What appears to be a 1080p TV, may actually not be a 1080p TV

vbimport

#1

I just posted the article What appears to be a 1080p TV, may actually not be a 1080p TV.

Buyer beware! If it isn’t bad enough with the format wars for high definition, coupled with the strangling DRM of the content constraints, now we have to be darn careful if we…

Read the full article here:  [http://www.cdfreaks.com/news/11948-What-appears-to-be-a-1080p-TV-may-actually-not-be-a-1080p-TV.html](http://www.cdfreaks.com/news/11948-What-appears-to-be-a-1080p-TV-may-actually-not-be-a-1080p-TV.html)

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#2

As Nelson would say Ha! Ha! :r


#3

This could be wrong, but I think I read in Sound and Vision or Home Theater Magazine that it takes something like a 60"+ screen to display all the pixels for a 1080p, fixed pixel screen (like LCD, DLP). Plus, most TV’s that are marketed as 1080p are DLP and TI doesn’t have enough mirrors on the micromirror chip to be able to handle all the pixels. They fake it by running at 120Hz, like the Hitachi TVs mentioned by Tom’s, and shift the image by half a pixel each time, instead of running at 60Hz and shifting by a whole pixel. Oh, and then there’s the issue that almost all 1080p TVs have HDMI and component inputs that are theoretically capable of 1080p, but they can’t accept a 1080p signal. WTH?


#4

Isn’t that false advertising?


#5

Yeah, it’s straight law breaking. All a big screw-up actually. :r


#6

This is actually good news. Let me elaborate. Not everyone needs (or would like to pay for) an expensinve 1080 lines panel and many people can be happy with a 32" 720p pannels (with most common native resolution of 1366x768). However, while current (almost all of them) 720p pannels can display a 1080i program (via deinterlacing and downsampling), they do not support 1080p feeds at all!. Hitachi’s new chipset solves the problem of accepting 1080p input signal for the panles with 720 (or 768) lines.


#7

All comments so far are nonsense… Its not false advertising, they’ve said it processes the image in 1080p. That doesn’t mean it displays at 1080p at all. Its the sites fault for not knowing what they’re talking about… Yet more uneducated, irrrelevent, misguided gibbering people… You don’t need a 60 inch screen to fully display a 1080p signal. Dell have an LCD out that is 32 inches and can display more than 2400 pixels on the horizontal, and WAY over the 1080 needed on the vertical… There are loads of PC LCD screens as small as 21 inch that can fully display a 1080p signal with ease… There could be some really interesting debate on here, its a shame the same people post pointless obvious, or wrong stuff every single news posting.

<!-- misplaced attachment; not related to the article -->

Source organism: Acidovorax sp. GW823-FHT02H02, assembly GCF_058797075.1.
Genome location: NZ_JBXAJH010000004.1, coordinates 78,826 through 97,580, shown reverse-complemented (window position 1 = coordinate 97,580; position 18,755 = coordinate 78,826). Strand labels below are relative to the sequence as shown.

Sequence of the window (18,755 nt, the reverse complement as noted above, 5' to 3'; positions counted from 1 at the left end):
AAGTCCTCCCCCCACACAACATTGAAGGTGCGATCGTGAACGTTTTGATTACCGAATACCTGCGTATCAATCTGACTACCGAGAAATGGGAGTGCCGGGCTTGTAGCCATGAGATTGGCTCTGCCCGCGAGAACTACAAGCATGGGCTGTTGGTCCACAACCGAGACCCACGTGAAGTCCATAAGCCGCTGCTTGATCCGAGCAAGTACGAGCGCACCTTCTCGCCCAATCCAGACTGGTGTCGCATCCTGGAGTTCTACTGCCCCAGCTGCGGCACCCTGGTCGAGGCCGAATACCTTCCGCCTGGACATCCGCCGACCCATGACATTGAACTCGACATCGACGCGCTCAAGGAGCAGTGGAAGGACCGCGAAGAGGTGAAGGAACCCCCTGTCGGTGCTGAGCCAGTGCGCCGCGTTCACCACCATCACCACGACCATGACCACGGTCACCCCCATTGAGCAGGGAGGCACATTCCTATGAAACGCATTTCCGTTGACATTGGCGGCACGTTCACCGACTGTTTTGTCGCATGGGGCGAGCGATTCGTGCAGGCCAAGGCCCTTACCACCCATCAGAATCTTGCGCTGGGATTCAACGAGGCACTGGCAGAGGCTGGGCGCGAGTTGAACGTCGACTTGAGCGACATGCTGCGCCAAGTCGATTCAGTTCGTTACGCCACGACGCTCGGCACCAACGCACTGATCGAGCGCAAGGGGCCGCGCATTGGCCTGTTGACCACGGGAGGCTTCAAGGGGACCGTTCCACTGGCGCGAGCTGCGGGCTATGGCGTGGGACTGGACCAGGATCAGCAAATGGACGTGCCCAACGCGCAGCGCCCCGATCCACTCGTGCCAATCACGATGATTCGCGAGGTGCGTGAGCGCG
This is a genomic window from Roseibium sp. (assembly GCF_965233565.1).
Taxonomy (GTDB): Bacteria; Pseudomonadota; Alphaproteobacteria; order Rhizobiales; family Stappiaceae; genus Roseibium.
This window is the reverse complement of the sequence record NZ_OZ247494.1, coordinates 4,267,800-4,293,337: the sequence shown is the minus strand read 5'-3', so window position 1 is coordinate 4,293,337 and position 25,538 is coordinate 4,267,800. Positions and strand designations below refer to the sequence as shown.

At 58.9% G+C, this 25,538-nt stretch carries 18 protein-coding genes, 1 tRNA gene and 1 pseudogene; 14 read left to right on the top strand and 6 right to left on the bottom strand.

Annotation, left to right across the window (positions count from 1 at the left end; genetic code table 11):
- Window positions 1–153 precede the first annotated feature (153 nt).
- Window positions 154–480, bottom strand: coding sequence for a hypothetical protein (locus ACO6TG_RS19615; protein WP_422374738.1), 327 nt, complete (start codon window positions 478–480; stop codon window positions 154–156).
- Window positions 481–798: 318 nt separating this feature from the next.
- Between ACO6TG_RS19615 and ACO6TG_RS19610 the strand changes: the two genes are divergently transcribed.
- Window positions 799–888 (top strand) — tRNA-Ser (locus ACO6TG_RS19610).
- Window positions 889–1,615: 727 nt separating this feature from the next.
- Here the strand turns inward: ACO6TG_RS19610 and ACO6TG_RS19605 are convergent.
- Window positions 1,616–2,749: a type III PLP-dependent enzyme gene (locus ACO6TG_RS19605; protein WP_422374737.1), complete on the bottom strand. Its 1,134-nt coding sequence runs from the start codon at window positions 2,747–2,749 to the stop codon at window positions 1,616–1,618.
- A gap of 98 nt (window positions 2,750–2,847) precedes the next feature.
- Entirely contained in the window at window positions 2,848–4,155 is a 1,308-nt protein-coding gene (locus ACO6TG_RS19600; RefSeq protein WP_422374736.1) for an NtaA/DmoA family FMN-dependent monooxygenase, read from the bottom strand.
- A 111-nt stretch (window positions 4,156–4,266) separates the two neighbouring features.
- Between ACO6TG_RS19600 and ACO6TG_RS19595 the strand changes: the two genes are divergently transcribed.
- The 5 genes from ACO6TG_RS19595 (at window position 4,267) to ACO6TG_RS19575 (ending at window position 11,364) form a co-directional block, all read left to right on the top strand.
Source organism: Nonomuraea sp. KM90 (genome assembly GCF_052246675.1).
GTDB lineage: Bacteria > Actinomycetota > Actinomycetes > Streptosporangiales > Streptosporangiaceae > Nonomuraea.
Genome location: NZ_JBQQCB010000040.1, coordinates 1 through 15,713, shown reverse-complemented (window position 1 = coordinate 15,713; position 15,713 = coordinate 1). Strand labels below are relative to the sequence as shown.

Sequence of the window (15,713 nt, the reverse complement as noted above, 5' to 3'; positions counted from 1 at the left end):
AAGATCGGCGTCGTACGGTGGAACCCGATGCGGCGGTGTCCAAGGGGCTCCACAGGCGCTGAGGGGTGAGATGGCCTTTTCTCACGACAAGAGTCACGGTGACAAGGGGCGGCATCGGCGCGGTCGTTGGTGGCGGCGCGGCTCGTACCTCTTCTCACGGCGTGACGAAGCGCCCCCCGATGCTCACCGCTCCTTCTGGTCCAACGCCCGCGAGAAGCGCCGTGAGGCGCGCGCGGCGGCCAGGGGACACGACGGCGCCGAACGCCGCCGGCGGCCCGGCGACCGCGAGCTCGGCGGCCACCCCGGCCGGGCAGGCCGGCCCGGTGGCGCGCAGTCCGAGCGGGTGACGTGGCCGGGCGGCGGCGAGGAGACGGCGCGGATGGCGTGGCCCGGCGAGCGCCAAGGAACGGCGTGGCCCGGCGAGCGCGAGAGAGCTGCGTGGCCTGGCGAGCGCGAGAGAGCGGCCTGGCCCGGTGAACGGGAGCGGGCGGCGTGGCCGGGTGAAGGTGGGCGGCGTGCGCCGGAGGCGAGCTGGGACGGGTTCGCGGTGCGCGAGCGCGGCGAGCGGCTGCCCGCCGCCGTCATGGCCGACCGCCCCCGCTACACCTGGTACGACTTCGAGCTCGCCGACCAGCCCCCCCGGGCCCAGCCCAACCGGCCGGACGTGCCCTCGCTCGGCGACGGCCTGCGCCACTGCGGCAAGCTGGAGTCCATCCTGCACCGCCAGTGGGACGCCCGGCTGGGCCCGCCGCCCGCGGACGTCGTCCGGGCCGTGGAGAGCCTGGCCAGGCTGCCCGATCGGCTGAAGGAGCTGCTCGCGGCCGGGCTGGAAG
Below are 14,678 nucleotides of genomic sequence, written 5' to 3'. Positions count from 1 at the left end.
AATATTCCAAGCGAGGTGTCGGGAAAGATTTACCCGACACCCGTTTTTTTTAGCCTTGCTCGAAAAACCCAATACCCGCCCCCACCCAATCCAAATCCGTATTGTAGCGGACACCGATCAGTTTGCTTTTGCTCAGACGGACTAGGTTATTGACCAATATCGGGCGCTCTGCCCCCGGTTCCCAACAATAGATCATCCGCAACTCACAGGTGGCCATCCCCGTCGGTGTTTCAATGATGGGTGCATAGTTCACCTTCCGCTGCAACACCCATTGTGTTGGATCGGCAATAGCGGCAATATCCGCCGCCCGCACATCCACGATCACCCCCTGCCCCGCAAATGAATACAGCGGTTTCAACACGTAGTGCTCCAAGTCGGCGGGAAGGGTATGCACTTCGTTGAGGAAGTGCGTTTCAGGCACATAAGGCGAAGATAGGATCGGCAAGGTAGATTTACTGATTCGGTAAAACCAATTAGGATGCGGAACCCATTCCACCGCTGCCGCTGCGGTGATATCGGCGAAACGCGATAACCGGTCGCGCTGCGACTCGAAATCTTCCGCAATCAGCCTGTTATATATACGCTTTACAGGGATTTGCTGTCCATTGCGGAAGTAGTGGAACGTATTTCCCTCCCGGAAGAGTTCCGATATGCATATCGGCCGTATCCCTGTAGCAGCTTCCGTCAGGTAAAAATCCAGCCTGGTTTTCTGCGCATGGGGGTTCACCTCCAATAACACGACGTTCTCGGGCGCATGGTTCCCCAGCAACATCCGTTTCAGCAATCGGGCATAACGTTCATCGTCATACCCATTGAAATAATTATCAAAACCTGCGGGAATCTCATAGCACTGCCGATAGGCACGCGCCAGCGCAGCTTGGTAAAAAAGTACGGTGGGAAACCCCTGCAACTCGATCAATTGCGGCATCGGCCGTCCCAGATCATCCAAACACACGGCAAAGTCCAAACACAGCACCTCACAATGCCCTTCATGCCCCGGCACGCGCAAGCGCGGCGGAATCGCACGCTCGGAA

#8

They should have waited for 1080p input before selling these 1080p TV’s.


#9

I’m just gonna wait for the following: 1) prices on the players come down 2) prices on the blank discs come down 3) all the bullshit on the HDMI connection gets finalized 4) DVD-Jon breaks AACS (I guess we’ll have to call him HD-DVD-Jon from that point on) :slight_smile:


#10

Rather than worrying about a 32" display which can map 1080p pixels 1:1, I think I’d need an eye upgrade to be able to make them discernable at distances of less than a couple of feet. So isn’t small screen/large pixel count a bit pointless?


#11

Elder Young, What has been stated is that it takes a 50" - 60" screen for a 1080p image/signal to be noticably better than a 720p signal. To most (NOT ALL), 720 and 1080 look no different on a smaller display size from certain distance. This depends how close you sit and the quality of the processor chip. A great 1080p processor displayed on a native 768 panel can look better than an average 1080p processor displayed on a native 1080p panel. The quality of the image processor is where brands can vary quite a bit.
[edited by ivid on 09.06.2006 18:23]


#12

Thanks for the clarification. I knew there was something about 1080p and big screens, but I forgot the details so I probably shouldn’t have said anything. That’s what I get for saying what things as I remember them, and based on what I’ve read on other websites. I’m still pretty sure about TI not having a true 1080p DLP micromirror chip, though.


#13

it’s true that they use half the number of mirrors. They did it this way for 2 good reasons. 1) cut cost, of course, so people pay less. 2) to reduce the “pixel wall” effect so people see less “border” around each pixel horizontally, which creates more film-like display.


#14

Apples 30in Cinema Display has 2560 x 1600 res. Apple site itself charges 2499$